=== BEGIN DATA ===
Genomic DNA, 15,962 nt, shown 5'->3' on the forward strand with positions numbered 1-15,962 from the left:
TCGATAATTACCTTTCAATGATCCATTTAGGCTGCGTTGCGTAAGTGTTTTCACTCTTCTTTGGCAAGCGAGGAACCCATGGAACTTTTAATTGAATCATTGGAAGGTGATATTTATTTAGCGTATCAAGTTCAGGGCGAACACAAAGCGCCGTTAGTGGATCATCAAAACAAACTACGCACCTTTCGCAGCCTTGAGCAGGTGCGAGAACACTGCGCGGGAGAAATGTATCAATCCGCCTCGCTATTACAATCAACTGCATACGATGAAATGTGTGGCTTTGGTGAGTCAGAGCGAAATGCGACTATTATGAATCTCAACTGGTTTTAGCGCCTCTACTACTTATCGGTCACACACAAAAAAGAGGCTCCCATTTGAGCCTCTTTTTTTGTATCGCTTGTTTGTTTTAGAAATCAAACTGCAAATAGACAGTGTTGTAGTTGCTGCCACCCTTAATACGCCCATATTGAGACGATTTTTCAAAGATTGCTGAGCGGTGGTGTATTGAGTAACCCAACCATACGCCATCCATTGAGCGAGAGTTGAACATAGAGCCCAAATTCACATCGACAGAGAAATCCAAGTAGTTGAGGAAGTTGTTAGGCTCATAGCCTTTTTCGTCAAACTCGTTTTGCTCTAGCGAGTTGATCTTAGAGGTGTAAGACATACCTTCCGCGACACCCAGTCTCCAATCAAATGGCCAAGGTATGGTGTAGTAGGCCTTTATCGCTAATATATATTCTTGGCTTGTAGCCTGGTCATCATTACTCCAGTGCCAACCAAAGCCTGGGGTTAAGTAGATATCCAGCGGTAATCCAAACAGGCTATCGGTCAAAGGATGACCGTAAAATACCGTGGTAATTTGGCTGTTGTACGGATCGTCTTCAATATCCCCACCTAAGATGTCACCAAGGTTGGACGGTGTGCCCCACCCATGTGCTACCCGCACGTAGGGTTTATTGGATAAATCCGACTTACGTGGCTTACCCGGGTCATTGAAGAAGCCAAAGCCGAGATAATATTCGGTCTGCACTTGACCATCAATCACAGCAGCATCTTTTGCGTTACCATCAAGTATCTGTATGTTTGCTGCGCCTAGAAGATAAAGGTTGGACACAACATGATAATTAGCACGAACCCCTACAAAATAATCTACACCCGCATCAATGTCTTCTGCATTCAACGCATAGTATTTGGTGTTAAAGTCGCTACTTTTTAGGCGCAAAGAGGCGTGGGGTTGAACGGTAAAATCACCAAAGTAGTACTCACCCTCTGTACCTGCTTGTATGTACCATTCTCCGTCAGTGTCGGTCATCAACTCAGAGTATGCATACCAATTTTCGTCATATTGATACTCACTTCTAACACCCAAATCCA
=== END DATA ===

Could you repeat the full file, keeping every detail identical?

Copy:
Genomic DNA, 15,962 nt, shown 5'->3' on the forward strand with positions numbered 1-15,962 from the left:
TCGATAATTACCTTTCAATGATCCATTTAGGCTGCGTTGCGTAAGTGTTTTCACTCTTCTTTGGCAAGCGAGGAACCCATGGAACTTTTAATTGAATCATTGGAAGGTGATATTTATTTAGCGTATCAAGTTCAGGGCGAACACAAAGCGCCGTTAGTGGATCATCAAAACAAACTACGCACCTTTCGCAGCCTTGAGCAGGTGCGAGAACACTGCGCGGGAGAAATGTATCAATCCGCCTCGCTATTACAATCAACTGCATACGATGAAATGTGTGGCTTTGGTGAGTCAGAGCGAAATGCGACTATTATGAATCTCAACTGGTTTTAGCGCCTCTACTACTTATCGGTCACACACAAAAAAGAGGCTCCCATTTGAGCCTCTTTTTTTGTATCGCTTGTTTGTTTTAGAAATCAAACTGCAAATAGACAGTGTTGTAGTTGCTGCCACCCTTAATACGCCCATATTGAGACGATTTTTCAAAGATTGCTGAGCGGTGGTGTATTGAGTAACCCAACCATACGCCATCCATTGAGCGAGAGTTGAACATAGAGCCCAAATTCACATCGACAGAGAAATCCAAGTAGTTGAGGAAGTTGTTAGGCTCATAGCCTTTTTCGTCAAACTCGTTTTGCTCTAGCGAGTTGATCTTAGAGGTGTAAGACATACCTTCCGCGACACCCAGTCTCCAATCAAATGGCCAAGGTATGGTGTAGTAGGCCTTTATCGCTAATATATATTCTTGGCTTGTAGCCTGGTCATCATTACTCCAGTGCCAACCAAAGCCTGGGGTTAAGTAGATATCCAGCGGTAATCCAAACAGGCTATCGGTCAAAGGATGACCGTAAAATACCGTGGTAATTTGGCTGTTGTACGGATCGTCTTCAATATCCCCACCTAAGATGTCACCAAGGTTGGACGGTGTGCCCCACCCATGTGCTACCCGCACGTAGGGTTTATTGGATAAATCCGACTTACGTGGCTTACCCGGGTCATTGAAGAAGCCAAAGCCGAGATAATATTCGGTCTGCACTTGACCATCAATCACAGCAGCATCTTTTGCGTTACCATCAAGTATCTGTATGTTTGCTGCGCCTAGAAGATAAAGGTTGGACACAACATGATAATTAGCACGAACCCCTACAAAATAATCTACACCCGCATCAATGTCTTCTGCATTCAACGCATAGTATTTGGTGTTAAAGTCGCTACTTTTTAGGCGCAAAGAGGCGTGGGGTTGAACGGTAAAATCACCAAAGTAGTACTCACCCTCTGTACCTGCTTGTATGTACCATTCTCCGTCAGTGTCGGTCATCAACTCAGAGTATGCATACCAATTTTCGTCATATTGATACTCACTTCTAACACCCAAATCCA